Many small or medium enterprises (SMEs) still don’t realise that they qualify for research and development (R&D) tax incentives. As businesses contend with the economic challenges and the continuing threat of recession, this relief could provide a valuable cash injection.
Significant changes are being made to the R&D tax credit schemes, some of which come into force from 1 April 2023. The enhancement rate for SMEs is being reduced to 86 % (from 130 %) and the rate at which companies can surrender losses is being reduced to 10 % (from 14.5 %); these changes can result in a reduction of more than 30% in the tax benefit.
On the flipside a ’rebalancing’ of the two R&D relief schemes means larger companies or those making a claim under the R&D expenditure credit (RDEC) regime will see an increase from 13% to 20% (gross benefit).
Further, in the most recent budget announcement, a new ‘R&D intensive’ rate is being introduced for loss-making SMEs where their R&D qualifying expenditure is at least 40 % of total expenditure.
With this in mind, planning around R&D tax is crucial to achieve the best outcome for an organisation.
To help businesses understand the scheme and the possible opportunity, R&D expert at Azets, Gemma Monaghan, explores the key details below.
What is R&D tax relief?
The R&D tax relief scheme is designed to incentivise innovation within the UK and reward companies conducting research and development The benefit is only available to limited companies.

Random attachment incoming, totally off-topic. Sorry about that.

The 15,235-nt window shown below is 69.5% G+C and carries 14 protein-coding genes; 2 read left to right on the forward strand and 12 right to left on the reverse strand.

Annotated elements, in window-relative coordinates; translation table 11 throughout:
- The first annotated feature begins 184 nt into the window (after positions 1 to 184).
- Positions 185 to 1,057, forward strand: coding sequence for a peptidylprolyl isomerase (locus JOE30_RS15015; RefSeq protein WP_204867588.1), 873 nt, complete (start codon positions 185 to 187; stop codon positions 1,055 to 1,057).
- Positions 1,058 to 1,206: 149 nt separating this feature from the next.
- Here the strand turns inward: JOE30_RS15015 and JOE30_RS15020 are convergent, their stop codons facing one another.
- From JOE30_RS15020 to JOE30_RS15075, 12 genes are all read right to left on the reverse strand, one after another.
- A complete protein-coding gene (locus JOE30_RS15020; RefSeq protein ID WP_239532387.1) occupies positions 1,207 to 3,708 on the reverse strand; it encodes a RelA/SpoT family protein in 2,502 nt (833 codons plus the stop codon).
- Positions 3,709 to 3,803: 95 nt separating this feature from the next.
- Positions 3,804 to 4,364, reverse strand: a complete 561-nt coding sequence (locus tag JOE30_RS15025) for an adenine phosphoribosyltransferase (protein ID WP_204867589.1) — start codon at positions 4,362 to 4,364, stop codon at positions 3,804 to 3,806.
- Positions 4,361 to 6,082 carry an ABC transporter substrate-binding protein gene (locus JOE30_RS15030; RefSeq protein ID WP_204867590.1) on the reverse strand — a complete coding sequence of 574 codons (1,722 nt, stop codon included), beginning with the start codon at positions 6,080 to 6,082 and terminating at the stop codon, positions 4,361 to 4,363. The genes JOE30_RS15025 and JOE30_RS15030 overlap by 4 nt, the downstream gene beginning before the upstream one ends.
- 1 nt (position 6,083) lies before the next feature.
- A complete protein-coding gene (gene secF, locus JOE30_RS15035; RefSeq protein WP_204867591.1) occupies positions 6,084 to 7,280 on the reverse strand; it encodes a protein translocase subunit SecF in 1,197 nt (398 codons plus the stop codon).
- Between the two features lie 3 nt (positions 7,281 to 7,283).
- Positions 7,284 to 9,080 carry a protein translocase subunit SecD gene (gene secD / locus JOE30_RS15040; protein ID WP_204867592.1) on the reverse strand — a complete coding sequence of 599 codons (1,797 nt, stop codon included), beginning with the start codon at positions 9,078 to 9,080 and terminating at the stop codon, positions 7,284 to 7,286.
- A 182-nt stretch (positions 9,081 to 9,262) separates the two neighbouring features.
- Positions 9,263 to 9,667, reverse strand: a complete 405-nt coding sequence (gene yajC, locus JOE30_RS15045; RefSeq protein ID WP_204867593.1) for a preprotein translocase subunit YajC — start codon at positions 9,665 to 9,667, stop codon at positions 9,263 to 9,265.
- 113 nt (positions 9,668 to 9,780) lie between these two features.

The qualifying criteria for the SME scheme are:
- an organisation with fewer than 500 Full-Time Employees ; and
- an annual turnover not exceeding €100m or balance sheet assets (gross) not exceeding €86m.
Why is it so important to get it right?
HMRC is scrutinising claim submissions due to fraudulent activity and a year on year increase in submissions. It’s therefore critical to partner with a trusted advisor and ensure a claim is robust and compliant, both from a technical and financial perspective.
For companies undertaking R&D projects and subsequently incurring R&D expenditure, there could be significant tax savings or cash repayments available. Given the complexities with the current schemes and the different benefit options for a company, careful planning is paramount to ensure the R&D benefit is utilised in the most effective manner.
Some of these complexities affecting a claim include:
- group structure and associated enterprises.
- grant income.
- contractual relationships between companies.
Each need to be reviewed, considered and applied correctly.
What costs can be claimed?
Broadly, to qualify for an R&D tax relief claim, a company’s project must seek to achieve an advance in science or technology through the resolution of scientific or technological uncertainties. This R&D definition can lead many to believe that the activities they undertake and expenditure they incur are not qualifying.
How to identify an R&D opportunity
Some high-level questions to help identify R&D claims opportunities are:
- Are you developing new or improving existing products or processes above what is available in the market?
- Have you encountered failures within a project where the solution wasn’t readily achieved by your workforce?
- Have you had a project fail due to technical reasons?
- Have you combined different technologies that haven’t been achieved to date, with no guarantee of success?
- Have you contracted any specialist design functions to support a project?
If you have any questions on R&D tax relief, contact Gemma Monaghan, R&D Tax Director, on 0141 886 6644 or email firstname.lastname@example.org.